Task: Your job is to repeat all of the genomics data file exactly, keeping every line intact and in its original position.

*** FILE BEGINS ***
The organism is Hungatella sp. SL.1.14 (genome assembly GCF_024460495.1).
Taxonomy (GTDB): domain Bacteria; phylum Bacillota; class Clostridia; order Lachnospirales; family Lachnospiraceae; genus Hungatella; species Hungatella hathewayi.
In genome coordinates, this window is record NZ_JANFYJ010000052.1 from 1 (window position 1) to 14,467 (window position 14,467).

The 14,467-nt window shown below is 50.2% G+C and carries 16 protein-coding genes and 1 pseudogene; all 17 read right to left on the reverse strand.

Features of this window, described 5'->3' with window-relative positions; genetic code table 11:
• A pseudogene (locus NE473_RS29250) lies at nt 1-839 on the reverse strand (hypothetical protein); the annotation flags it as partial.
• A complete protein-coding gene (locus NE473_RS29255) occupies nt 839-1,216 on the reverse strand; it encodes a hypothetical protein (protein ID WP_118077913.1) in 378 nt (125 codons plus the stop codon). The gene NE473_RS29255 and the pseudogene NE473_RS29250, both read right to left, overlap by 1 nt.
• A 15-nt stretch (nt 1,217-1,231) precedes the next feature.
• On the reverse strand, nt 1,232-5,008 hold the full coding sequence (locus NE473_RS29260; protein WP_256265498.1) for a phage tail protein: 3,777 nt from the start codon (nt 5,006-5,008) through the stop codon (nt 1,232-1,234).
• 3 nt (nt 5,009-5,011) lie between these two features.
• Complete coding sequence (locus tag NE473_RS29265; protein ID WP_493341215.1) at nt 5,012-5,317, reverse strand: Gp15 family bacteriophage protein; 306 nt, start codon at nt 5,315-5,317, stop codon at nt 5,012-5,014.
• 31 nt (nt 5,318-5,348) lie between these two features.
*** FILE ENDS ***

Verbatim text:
The organism is Hungatella sp. SL.1.14 (genome assembly GCF_024460495.1).
Taxonomy (GTDB): domain Bacteria; phylum Bacillota; class Clostridia; order Lachnospirales; family Lachnospiraceae; genus Hungatella; species Hungatella hathewayi.
In genome coordinates, this window is record NZ_JANFYJ010000052.1 from 1 (window position 1) to 14,467 (window position 14,467).

The 14,467-nt window shown below is 50.2% G+C and carries 16 protein-coding genes and 1 pseudogene; all 17 read right to left on the reverse strand.

Features of this window, described 5'->3' with window-relative positions; genetic code table 11:
• A pseudogene (locus NE473_RS29250) lies at nt 1-839 on the reverse strand (hypothetical protein); the annotation flags it as partial.
• A complete protein-coding gene (locus NE473_RS29255) occupies nt 839-1,216 on the reverse strand; it encodes a hypothetical protein (protein ID WP_118077913.1) in 378 nt (125 codons plus the stop codon). The gene NE473_RS29255 and the pseudogene NE473_RS29250, both read right to left, overlap by 1 nt.
• A 15-nt stretch (nt 1,217-1,231) precedes the next feature.
• On the reverse strand, nt 1,232-5,008 hold the full coding sequence (locus NE473_RS29260; protein WP_256265498.1) for a phage tail protein: 3,777 nt from the start codon (nt 5,006-5,008) through the stop codon (nt 1,232-1,234).
• 3 nt (nt 5,009-5,011) lie between these two features.
• Complete coding sequence (locus tag NE473_RS29265; protein ID WP_493341215.1) at nt 5,012-5,317, reverse strand: Gp15 family bacteriophage protein; 306 nt, start codon at nt 5,315-5,317, stop codon at nt 5,012-5,014.
• 31 nt (nt 5,318-5,348) lie between these two features.